Review: Curse of the Golden Flower
2.5 / 5 Stars
It\'s amazing what the aftershocks of one film will be. Few would dispute that Crouching Tiger, Hidden Dragon marked a turning point for the wuxia film genre. For western audiences whose sole contemporary exposure to the genre was Jackie Chan\'s stunt-heavy slapstick or Jet Li\'s historical action films, the combination of narrative sincerity and Orientalist elegance in Ang Lee\'s film proved irresistible. The film was the hit of its year with multiple Oscars, and while each film surely stands on its own merits, it created a Western marketplace for subsequent high budget wuxia spectaculars like Hero (one of the most aesthetically-arresting films of last ten years), House of Flying Daggers (fantastic entertainment), The Promise, The Banquet, and now... Curse of the Golden Flower.
The music of the wuxia revival has proven an important part of each films\' success, mining that evergreen market of western music lovers who like nothing more than a blend of a western approach to melody with Oriental instrumentation and harmony. Tan Dun brought his concert hall credentials and some celebrity instrumental collaborators (Yo Yo Ma, Itzhak Perlman) to the Oscar-winning orchestral score for Crouching Tiger and (in my opinion) the superior Hero. (His score for the Zhang Ziyi-starring Hamlet-adaptation The Banquet, utilizing Lang Lang\'s deft piano mastery, is currently available on Deutsche Grammophon.) Of course the other contender for in-house composer in this genre is Shigeru Umebayashi, a film composer whose origins, like Ryuichi Sakamoto, lie more in progressive rock than the concert hall. His House of Flying Daggers score offered a priceless love theme reminiscent of Nino Rota, adorned beautifully with Chinese flutes, string solos and a lush string orchestra.
Sadly his music for Curse of the Golden Flower is not likely to attract anywhere near the same acclaim. Curse\'s director was the same Zhang Yimou whose Hero and House of Flying Daggers rode most successfully on the coat-tails of Crouching Tiger. The film is actually more a political revenge melodrama than a lush action film - akin to Hamlet, Ivan the Terrible or The Lion in Winter - with stylised combat scenes to bring home murderous court intrigue to broader market. This underlying narrative difference from Crouching Tiger and House of Flying Daggers has a fairly significant impact on the score of the film, which proves to be a fairly constant blend of turgid and over-bearing.
The airy vocals, churning celli and echoing light percussion of "Opening" set the tone for the ominous music. An enormous mixed choir blast out the "Tai-He Song" with the gravity befitting Chow Yun Fat\'s divine emperor. And those vocals rarely let up - set against various percussion ideas in "Theme of the Emperor", "Return to the Palace", "Empress\'s Palace", and just about every second track. The overuse of choirs of various shapes and sizes in this score is a real weakness - every moment feels as big as another, and it seems like there\'s no design to any of it.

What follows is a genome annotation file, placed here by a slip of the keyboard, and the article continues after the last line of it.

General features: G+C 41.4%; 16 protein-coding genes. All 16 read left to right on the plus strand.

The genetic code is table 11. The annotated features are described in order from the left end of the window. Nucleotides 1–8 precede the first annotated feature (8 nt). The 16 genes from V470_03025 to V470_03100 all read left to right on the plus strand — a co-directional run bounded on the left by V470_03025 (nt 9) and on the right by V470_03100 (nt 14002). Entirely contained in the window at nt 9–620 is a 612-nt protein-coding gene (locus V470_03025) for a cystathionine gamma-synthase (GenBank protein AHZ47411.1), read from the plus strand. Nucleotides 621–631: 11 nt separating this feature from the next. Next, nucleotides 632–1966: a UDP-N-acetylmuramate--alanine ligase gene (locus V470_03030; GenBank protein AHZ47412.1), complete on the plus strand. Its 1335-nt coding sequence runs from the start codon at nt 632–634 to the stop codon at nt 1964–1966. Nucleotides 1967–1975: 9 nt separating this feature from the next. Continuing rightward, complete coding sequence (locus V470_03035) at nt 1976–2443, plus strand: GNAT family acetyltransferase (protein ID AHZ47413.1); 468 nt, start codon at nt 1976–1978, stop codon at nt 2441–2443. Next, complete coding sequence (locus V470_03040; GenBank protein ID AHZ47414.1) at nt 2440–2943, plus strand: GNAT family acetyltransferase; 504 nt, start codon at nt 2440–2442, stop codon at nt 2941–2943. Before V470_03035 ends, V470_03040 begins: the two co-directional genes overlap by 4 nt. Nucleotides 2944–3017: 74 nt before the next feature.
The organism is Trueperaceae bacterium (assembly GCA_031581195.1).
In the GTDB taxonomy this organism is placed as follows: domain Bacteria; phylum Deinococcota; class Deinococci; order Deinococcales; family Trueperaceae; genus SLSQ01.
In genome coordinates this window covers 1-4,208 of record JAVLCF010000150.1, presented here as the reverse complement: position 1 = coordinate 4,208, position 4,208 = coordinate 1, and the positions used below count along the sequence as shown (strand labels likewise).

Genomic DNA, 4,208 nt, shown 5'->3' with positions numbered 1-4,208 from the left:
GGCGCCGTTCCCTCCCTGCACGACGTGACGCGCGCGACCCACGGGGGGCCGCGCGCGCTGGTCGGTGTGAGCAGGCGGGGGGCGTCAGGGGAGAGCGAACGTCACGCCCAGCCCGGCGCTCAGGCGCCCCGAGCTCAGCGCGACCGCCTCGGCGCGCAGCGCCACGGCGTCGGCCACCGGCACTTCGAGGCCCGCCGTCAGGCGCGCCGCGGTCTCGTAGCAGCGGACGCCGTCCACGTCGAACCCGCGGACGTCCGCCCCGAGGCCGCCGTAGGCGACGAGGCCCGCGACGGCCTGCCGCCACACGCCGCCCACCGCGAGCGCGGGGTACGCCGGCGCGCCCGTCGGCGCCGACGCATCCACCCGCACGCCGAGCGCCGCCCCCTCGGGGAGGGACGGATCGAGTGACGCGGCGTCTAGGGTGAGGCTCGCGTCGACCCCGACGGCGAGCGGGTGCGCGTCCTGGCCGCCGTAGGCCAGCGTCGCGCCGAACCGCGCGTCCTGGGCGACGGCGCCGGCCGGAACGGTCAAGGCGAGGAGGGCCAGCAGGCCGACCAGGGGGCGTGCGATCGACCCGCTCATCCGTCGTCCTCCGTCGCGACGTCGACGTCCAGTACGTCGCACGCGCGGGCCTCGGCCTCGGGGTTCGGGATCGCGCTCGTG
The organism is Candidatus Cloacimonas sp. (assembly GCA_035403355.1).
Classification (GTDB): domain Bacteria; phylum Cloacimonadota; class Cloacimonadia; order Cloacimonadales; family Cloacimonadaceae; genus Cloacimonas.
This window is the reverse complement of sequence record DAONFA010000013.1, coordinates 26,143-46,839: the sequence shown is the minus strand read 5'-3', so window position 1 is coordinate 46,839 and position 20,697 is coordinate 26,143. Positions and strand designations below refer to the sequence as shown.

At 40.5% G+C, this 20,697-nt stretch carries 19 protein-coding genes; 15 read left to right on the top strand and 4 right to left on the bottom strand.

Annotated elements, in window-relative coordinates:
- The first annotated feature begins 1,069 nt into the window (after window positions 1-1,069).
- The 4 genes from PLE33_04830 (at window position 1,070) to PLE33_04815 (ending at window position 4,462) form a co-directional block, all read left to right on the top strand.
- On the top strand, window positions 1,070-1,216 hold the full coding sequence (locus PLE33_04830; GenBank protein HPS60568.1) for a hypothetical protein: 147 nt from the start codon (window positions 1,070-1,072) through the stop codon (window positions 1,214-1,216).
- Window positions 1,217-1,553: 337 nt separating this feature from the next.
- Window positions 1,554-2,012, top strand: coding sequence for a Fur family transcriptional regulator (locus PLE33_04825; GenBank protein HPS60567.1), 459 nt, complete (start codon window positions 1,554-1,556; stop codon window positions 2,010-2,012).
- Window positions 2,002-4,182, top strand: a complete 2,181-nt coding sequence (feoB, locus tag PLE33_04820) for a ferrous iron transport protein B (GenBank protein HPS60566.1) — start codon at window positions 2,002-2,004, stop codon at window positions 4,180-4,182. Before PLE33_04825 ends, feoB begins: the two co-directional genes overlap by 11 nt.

Those softer interludes that do come - such as the haunting string and flute elegy "Again", or the brief "Portrait" - are welcome but rare. As in House of Flying Daggers, the action scoring runs hot and cold. Some cues really work - "Heroic Battle" (how\'s that for a functional title?) and "Imperial Ceremony" - while others feel like they wouldn\'t be out of place in Kenji Kawai\'s Seven Swords or a Pirates of the Caribbean score. None of it is truly bad, and some of it is more engaging than the composer\'s work on Jet Li\'s Fearless, but next to Tan Dun\'s orchestrations for cues of similar intent, the pounding bombast feels like going through the motions in a way it never really has before for this composer.
And yet, there is a theme, as there always is with this composer. Joining "Yumeji\'s Theme" (used famously in In the Mood for Love), "Zhou-yu\'s Theme" (from the Gong Li vehicle Zhou Yu\'s Train) and the love theme from Flying Daggers is this score\'s "Theme of the Empress". And it\'s a beauty - delivered by an arresting female soprano who particularly brings to mind Sumi Jo\'s vocalisations on Kilar\'s The Ninth Gate. It\'s not apparent at first, but over the course of the album, that subdued melody and its gradual chord progressions acquire an undeniable allure by the end. Few will be able to resist the searing dadi (flute) solo that tears at the heartstrings in the penultimate "Curse of the Golden Flower".
The arresting theme similarly leads the "Ending Title", one of the longest cues on album, and one which I wish was a truer summation of the score. (In other words, why wasn\'t it all this good?) By the end of that finale, when epic chorus and intimate flute solo are paired over the composer\'s trademark percussion, few who have a weakness for this genre of film music will be unsatisfied. It\'s emotional scoring in the extreme and those who care for subtlety may find it the most offensive material of all, but for me it\'s a rare moment when the score\'s pervasive air of gravity truly feels earned.
Fans of the composer may find it more compelling than others, but those after more exciting contribution to the genre are advised to purchase Tan Dun\'s The Banquet over this one. But do grab the last two tracks on iTunes if they\'re available.
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